Thursday, January 3rd 2013 - 06:16 UTC

Chile becomes the sixth country to ban Brazilian beef because of atypical BSE

Chile joined five other countries that have banned imports of Brazilian beef, since a case of atypical mad cow disease was confirmed last month, Brazil's foreign trade secretary Tatiana Prazeres said on Wednesday.

Brazil exported 62.000 tons of beef to Chile in eleven months of 2012

Brazil, the world's leading beef exporter insists its beef is safe and announced it is considering retaliation at the World Trade Organization (WTO) if the countries do not lift the bans, Prazeres told reporters in Brasilia.

“There is no basis for these decisions on health parameters and the government is analyzing what measures will be taken,” she said. “Taking action at the WTO is on our radar.”

China, Japan, South Africa, Saudi Arabia, Jordan and Chile have informed Brazil about their export bans since the World Animal Health Organization (OIE) said a cow that died in 2010 had atypical bovine spongiform encephalopathy (BSE), she said.

Chile imported 62.600 tons of beef from Brazil between January and November 2012, according to the agriculture ministry. It imports the most beef among the countries that have banned Brazilian beef.

Prazeres estimated that 4.4% of the country's total beef exports have been affected by the bans. Even with the measures, however, beef exports rose to 83.700 tons in December compared with 82.700 in November and 63.100 a year earlier according to trade ministry data released on Wednesday.

The 13-year-old grass-fed cow, which had been kept for breeding in the state of Parana, never developed BSE, commonly known as mad cow disease, but it tested positive for the prion protein that causes the disease.

The Paris-based OIE, which confirmed the atypical BSE diagnosis, has maintained Brazil's status as a beef producer with negligible risk of mad cow disease.

Officials from the Secretary for Animal and Plant Health at Brazil's farm ministry said on Dec. 21 that Brazil would give the countries that curbed its beef imports until March before pursuing legal action at the WTO.

Brazil launched a diplomatic offensive to distinguish “atypical BSE,” which is caused by a random genetic mutation more common in elderly cattle, from BSE cases in the 1980s and 1990s in Britain and elsewhere in Europe that were caused by contaminated animal feed.
 

8 comments Feed

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1 Bubba (#) Jan 03rd, 2013 - 10:09 am Report abuse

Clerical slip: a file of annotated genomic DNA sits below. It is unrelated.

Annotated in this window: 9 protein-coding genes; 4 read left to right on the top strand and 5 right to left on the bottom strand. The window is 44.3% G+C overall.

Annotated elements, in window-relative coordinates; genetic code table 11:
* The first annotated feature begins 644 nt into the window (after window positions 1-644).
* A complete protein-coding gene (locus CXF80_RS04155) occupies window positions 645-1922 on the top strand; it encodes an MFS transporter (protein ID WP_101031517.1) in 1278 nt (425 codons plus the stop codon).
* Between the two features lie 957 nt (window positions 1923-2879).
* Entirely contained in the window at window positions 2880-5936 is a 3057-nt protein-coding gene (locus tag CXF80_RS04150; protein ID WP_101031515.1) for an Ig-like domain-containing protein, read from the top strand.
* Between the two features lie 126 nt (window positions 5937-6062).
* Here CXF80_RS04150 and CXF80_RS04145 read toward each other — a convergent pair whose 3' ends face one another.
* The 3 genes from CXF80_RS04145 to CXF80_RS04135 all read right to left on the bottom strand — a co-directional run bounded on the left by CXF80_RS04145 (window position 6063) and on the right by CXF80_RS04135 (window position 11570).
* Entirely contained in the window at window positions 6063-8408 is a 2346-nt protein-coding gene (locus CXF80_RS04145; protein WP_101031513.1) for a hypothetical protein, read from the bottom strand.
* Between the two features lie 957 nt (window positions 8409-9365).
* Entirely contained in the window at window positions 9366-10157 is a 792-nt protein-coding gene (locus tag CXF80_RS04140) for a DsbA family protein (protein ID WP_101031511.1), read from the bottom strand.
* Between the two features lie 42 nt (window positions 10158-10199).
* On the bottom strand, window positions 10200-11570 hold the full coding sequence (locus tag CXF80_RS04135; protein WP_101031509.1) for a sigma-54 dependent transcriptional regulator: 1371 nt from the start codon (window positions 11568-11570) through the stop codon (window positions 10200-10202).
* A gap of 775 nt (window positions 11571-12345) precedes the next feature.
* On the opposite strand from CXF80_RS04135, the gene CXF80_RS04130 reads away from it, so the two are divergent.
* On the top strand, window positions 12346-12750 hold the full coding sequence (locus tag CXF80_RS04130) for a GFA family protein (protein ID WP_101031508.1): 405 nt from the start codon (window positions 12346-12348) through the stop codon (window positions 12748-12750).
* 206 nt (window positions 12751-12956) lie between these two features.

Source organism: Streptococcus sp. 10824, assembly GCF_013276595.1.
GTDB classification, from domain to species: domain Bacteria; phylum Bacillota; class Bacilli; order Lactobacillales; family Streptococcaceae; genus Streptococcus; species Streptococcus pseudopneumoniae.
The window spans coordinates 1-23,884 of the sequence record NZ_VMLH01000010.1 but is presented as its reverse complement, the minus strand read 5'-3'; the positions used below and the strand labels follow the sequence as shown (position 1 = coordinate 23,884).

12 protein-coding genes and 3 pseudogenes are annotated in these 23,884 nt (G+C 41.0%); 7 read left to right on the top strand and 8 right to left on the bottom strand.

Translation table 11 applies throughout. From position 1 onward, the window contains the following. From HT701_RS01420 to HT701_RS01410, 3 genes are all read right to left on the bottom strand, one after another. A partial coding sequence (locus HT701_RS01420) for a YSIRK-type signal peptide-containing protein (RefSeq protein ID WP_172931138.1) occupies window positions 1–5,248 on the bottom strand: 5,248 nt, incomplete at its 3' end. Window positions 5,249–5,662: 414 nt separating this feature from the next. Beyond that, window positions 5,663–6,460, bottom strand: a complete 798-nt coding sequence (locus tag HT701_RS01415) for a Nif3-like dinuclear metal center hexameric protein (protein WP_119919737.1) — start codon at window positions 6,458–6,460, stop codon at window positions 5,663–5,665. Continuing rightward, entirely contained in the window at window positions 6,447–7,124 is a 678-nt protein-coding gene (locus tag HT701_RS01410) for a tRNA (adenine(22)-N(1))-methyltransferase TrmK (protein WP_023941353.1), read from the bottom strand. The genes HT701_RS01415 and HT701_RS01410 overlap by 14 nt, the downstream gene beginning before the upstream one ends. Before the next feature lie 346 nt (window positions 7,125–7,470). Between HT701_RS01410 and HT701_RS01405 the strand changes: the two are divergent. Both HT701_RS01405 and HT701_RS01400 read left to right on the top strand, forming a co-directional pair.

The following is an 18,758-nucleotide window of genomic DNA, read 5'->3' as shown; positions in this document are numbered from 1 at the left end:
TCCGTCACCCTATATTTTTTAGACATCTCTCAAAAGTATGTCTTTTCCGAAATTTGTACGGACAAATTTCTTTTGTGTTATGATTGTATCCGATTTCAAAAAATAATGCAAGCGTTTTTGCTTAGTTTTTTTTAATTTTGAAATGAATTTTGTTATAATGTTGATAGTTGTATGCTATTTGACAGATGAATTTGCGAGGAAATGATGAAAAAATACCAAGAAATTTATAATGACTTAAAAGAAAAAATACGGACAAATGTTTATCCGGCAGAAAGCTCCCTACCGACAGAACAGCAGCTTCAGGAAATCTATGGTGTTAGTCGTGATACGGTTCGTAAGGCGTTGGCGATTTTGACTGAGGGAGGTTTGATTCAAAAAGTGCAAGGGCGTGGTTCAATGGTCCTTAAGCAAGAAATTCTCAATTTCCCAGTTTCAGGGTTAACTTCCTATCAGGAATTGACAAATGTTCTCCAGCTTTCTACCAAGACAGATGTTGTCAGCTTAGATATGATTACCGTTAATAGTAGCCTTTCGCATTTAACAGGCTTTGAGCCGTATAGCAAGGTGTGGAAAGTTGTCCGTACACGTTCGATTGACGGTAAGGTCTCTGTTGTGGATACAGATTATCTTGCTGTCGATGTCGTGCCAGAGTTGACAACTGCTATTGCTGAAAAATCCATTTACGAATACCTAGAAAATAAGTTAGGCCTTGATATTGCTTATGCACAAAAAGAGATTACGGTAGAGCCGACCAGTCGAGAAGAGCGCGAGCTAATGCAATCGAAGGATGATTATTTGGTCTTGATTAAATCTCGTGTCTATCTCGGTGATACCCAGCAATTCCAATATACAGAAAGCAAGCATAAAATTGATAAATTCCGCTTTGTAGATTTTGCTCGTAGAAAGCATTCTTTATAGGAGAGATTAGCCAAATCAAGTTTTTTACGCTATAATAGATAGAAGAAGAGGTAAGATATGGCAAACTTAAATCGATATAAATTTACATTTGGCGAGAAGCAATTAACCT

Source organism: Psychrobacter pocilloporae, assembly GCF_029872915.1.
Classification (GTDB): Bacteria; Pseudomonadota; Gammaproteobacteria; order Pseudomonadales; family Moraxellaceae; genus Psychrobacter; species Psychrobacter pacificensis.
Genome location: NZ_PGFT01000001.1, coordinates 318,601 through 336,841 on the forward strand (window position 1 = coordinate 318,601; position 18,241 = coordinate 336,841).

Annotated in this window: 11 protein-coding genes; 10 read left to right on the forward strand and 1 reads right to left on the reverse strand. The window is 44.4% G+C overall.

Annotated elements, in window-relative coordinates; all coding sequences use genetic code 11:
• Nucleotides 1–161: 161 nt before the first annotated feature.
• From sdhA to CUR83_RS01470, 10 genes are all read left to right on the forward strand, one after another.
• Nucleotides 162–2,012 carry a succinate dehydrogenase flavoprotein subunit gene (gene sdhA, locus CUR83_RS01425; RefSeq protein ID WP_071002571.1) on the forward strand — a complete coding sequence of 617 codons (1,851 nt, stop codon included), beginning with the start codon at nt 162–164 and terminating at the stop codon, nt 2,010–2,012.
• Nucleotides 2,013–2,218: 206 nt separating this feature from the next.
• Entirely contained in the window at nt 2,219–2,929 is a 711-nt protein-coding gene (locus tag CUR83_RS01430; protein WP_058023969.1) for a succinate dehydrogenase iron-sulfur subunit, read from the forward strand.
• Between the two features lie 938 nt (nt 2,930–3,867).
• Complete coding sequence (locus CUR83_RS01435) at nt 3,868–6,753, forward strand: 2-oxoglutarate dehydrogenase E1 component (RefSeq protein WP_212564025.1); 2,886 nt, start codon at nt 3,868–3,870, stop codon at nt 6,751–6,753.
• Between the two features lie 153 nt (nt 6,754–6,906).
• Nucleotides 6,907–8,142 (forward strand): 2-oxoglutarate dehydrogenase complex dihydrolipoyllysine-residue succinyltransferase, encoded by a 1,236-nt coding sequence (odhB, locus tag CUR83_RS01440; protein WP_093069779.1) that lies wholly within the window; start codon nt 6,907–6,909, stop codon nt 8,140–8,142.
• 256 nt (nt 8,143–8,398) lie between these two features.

And thanks to Nestor,the Argentine beef industry was neutered and can not step back in to the world market. Uruguay will benefit...
2 reality check (#) Jan 03rd, 2013 - 12:57 pm Report abuse
Would the WTO concern themselfs with something that is clearly a health issue.
Surely individual states can legitimately ban import of goods on those grounds?
3 Condorito (#) Jan 03rd, 2013 - 01:20 pm Report abuse
RC
Quite right.
It is shear arrogance on the part of Brazil to threaten action at the WTO. Chile has no ulterior motive in banning Brazilian beef. We have to import beef and Brazil is one of the least expensive options.
4 Be serious (#) Jan 03rd, 2013 - 01:24 pm Report abuse
EU needs to ban Brazilian and Argentine beef as a matter of urgency.
5 reality check (#) Jan 03rd, 2013 - 01:45 pm Report abuse
I think that the argricultural officials, instead of giving a March deadline before going to the WTO, would be better served using that time, to demontstrate, that this strain of BSE, is not a threat to human health. Which is probably all that the importers are seeking anyway. Like Condorito says, sourcing the beef from elsewhere costs more, so this is action is certainly not motivated by economics!
6 LightThink (#) Jan 03rd, 2013 - 06:55 pm Report abuse
thats just speculation,
my favorite meat is Brasilian beef.
7 reality check (#) Jan 04th, 2013 - 10:02 am Report abuse
LT

Disagree. It is not speculation, it's common sense and prudence.

There may in fact be nothing wrong with the Beef, but the WTO is not the place to demonstrate that.

The time would be better spent, demonstrating that to potential importers.
I sincerely hope the ban does not last long, it benefits none of the parties involved.

However, whilst there is some doubt, no health authority in any country, anywhere in the world, will take the risk.
8 British_Kirchnerist (#) Jan 08th, 2013 - 12:32 am Report abuse
#1 ?!

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